Thanksgiving Day 1919 in Columbus was, for the most part, like many others the city had seen.

The conflict then called the Great War and now known as World War I had been over for a year. Most of the troops had come home. Some of the seriously wounded doughboys still were recovering in a place called Columbus Barracks, now Fort Hayes.

The economy had seen a slight recession when wartime spending ended in 1918, but business had bounced back and so too had public enthusiasm for the holiday season.

But the spirit of the holidays was different in at least one respect: After two generations of protest and struggle, the movement calling for Prohibition had succeeded.

Early in 1919, a law prohibiting the "manufacture, sale and distribution" of alcoholic drinks was passed by Ohio's leaders, before Prohibition's national enforcement began the following year. Sometimes honored more in the breach than the observance by patrons of shadowy places called speakeasies, the banning of alcohol had come to be accepted by many people for much of the time.

A local newspaper observed that "being without brandy or its equivalent, many folks abandoned mince pie on the Thanksgiving menu and fell back on the pumpkin variety.

"In spite of this (alcoholic) deprivation and the lowering skies, Columbus celebrated Thanksgiving Day with gusto. There were many visits to paternal tables and many boards there were laden with holiday fare. At the hotels and restaurants, business was brisk, turkey dinners being a specialty. Many began their day with a visit to the house of worship. In many cases, union services were held."

Local businesses were pleased with an increase in trade, the paper noted:

"Thanksgiving shoppers this week are fairly raiding Columbus stores for things to make the 'feast' day more attractive. ... Business last year was an improvement over war torn 1917, but the Thanksgiving buying last year only covered the short period between the Armistice (Nov. 11) and Thanksgiving Day. Holiday buying this year started November 1st and earlier.

"Decorative linens are proving most popular. Many people permitted their table linens and decorations to deteriorate during the war and now are forced to replenish. ... Trade in silverware departments and jewelry stores is at its height. It is said that the demand for silverware is unprecedented. ... Furniture stores are reporting a brisk business with a demand for every conceivable household article. Odd pieces like console tables, easy chairs, and smoking stands have been going with rapidity. Talking machines are having a large sale."

Columbus residents who were not indulging in shopping or dining in a downtown restaurant may have been visiting one of the theaters.

In an era when many people still lived close to downtown and rode the streetcar to get there, it made sense for the major theaters and other places of amusement to be situated in the center of things. Downtown Columbus in 1919 was home to more than a dozen theaters.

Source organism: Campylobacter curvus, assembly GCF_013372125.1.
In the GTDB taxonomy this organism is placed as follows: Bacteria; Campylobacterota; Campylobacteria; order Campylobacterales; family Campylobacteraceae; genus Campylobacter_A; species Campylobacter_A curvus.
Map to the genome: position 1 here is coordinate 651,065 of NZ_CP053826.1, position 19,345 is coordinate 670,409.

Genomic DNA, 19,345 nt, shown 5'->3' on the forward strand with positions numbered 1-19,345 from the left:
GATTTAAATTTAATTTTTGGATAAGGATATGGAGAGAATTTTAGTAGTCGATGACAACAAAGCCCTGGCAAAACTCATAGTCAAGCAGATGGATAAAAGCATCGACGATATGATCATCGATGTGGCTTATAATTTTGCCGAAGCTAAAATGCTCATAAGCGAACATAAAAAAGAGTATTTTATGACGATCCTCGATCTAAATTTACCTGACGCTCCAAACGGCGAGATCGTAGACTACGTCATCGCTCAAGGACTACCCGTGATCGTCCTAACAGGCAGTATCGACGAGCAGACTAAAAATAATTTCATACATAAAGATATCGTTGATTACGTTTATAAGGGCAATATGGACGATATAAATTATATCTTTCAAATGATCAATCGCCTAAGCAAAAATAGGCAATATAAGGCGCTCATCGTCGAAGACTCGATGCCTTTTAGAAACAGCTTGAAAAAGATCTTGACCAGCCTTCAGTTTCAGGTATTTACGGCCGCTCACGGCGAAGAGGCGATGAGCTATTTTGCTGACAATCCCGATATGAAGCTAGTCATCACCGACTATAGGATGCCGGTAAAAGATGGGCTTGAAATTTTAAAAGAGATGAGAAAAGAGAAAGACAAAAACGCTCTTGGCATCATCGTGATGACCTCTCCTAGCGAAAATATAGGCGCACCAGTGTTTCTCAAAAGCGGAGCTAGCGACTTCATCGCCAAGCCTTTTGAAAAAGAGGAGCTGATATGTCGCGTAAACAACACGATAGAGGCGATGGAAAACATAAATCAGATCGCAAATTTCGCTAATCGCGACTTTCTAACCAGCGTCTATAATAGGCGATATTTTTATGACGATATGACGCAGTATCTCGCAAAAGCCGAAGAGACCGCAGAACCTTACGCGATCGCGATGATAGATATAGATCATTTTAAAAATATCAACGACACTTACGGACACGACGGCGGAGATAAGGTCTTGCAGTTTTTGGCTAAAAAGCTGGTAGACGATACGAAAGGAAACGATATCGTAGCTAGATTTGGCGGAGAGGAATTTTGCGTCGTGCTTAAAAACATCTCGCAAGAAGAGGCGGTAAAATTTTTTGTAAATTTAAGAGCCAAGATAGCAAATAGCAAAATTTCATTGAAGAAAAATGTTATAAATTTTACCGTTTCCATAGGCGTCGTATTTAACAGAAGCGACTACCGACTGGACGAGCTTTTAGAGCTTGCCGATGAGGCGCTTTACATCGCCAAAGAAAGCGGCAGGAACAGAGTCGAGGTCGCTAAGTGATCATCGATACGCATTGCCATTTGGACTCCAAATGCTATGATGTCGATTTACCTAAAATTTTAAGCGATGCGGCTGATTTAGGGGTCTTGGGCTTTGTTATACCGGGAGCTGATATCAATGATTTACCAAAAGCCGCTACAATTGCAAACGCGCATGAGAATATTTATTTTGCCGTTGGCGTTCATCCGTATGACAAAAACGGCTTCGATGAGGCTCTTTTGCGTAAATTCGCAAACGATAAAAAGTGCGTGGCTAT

This was before the Ohio or the Palace theaters had been built. Most theaters were smaller and more on the scale of the Southern Theatre, which was built in the 1890s.

The center of the Theatre District in Columbus in 1919 was the corner of Broad and High streets. Looking west on Broad Street at night, one beheld a Great White Way of dancing lights coming from a series of theaters on both sides of the street.

This was an era in which theaters mixed vaudeville acts with silent movies and even the occasional animal act from a local circus. Some theaters were expensive, others were not -- but all of them tended to be filled during the holiday season.

Then there were the people who needed help. Charitable and religious organizations distributed food baskets to many families in need, then "turned their attention to the preparation of the dinners which were to be served at their headquarters to ... homeless unfortunates."

At the Ohio Penitentiary on Spring Street, there was no turkey on Thanksgiving Day, the newspaper noted: "At the current price of gobblers, it was found to be impossible to supply the whole prison at the current food allowance."

But not to be denied, prison officials came with an alternative meal to celebrate the holiday. The menu included roast pork, green beans, celery, apples, raisin bread and coffee.

At Columbus Barracks, the troops still on duty in Columbus were guests at a dinner sponsored by residents and which seated more than 300 people. The only speech of the evening was made by William Oxley Thompson, president of Ohio State University.

"After dinner, musical selections were contributed by Miss Lillian Stocklin, leader of the Patriotic League Glee Club," the newspaper recorded. "During the evening in the big mess hall, the boys in khaki enjoyed a dance, which was attended by many Columbus girls."

Local historian and author Ed Lentz writes the As It Were column for ThisWeek Community News.